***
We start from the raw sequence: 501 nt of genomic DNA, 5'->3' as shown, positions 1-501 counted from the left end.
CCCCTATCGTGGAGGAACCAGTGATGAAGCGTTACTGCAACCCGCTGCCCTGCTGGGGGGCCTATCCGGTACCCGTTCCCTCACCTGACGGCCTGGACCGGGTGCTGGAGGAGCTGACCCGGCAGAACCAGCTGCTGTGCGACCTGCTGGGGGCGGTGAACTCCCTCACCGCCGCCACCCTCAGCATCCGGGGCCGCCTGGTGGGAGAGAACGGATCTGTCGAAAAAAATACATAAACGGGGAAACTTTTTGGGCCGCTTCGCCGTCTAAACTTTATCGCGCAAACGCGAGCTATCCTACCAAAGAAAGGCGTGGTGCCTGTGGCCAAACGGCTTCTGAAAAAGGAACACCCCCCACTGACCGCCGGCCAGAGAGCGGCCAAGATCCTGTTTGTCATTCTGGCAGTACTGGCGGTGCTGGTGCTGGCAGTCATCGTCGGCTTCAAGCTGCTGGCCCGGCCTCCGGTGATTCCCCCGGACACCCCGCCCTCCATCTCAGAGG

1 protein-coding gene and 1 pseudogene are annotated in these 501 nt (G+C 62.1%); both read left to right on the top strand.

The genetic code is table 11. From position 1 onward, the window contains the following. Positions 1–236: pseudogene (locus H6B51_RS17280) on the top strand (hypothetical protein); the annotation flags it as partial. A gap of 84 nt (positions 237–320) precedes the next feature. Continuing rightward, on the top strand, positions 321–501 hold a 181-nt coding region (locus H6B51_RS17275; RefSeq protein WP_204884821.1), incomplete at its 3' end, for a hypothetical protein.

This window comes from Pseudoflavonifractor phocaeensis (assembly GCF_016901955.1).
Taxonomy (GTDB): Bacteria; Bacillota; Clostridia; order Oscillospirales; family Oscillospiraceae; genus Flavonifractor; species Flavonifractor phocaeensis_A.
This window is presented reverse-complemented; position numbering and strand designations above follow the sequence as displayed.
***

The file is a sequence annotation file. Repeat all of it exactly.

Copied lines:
We start from the raw sequence: 501 nt of genomic DNA, 5'->3' as shown, positions 1-501 counted from the left end.
CCCCTATCGTGGAGGAACCAGTGATGAAGCGTTACTGCAACCCGCTGCCCTGCTGGGGGGCCTATCCGGTACCCGTTCCCTCACCTGACGGCCTGGACCGGGTGCTGGAGGAGCTGACCCGGCAGAACCAGCTGCTGTGCGACCTGCTGGGGGCGGTGAACTCCCTCACCGCCGCCACCCTCAGCATCCGGGGCCGCCTGGTGGGAGAGAACGGATCTGTCGAAAAAAATACATAAACGGGGAAACTTTTTGGGCCGCTTCGCCGTCTAAACTTTATCGCGCAAACGCGAGCTATCCTACCAAAGAAAGGCGTGGTGCCTGTGGCCAAACGGCTTCTGAAAAAGGAACACCCCCCACTGACCGCCGGCCAGAGAGCGGCCAAGATCCTGTTTGTCATTCTGGCAGTACTGGCGGTGCTGGTGCTGGCAGTCATCGTCGGCTTCAAGCTGCTGGCCCGGCCTCCGGTGATTCCCCCGGACACCCCGCCCTCCATCTCAGAGG

1 protein-coding gene and 1 pseudogene are annotated in these 501 nt (G+C 62.1%); both read left to right on the top strand.

The genetic code is table 11. From position 1 onward, the window contains the following. Positions 1–236: pseudogene (locus H6B51_RS17280) on the top strand (hypothetical protein); the annotation flags it as partial. A gap of 84 nt (positions 237–320) precedes the next feature. Continuing rightward, on the top strand, positions 321–501 hold a 181-nt coding region (locus H6B51_RS17275; RefSeq protein WP_204884821.1), incomplete at its 3' end, for a hypothetical protein.

This window comes from Pseudoflavonifractor phocaeensis (assembly GCF_016901955.1).
Taxonomy (GTDB): Bacteria; Bacillota; Clostridia; order Oscillospirales; family Oscillospiraceae; genus Flavonifractor; species Flavonifractor phocaeensis_A.
This window is presented reverse-complemented; position numbering and strand designations above follow the sequence as displayed.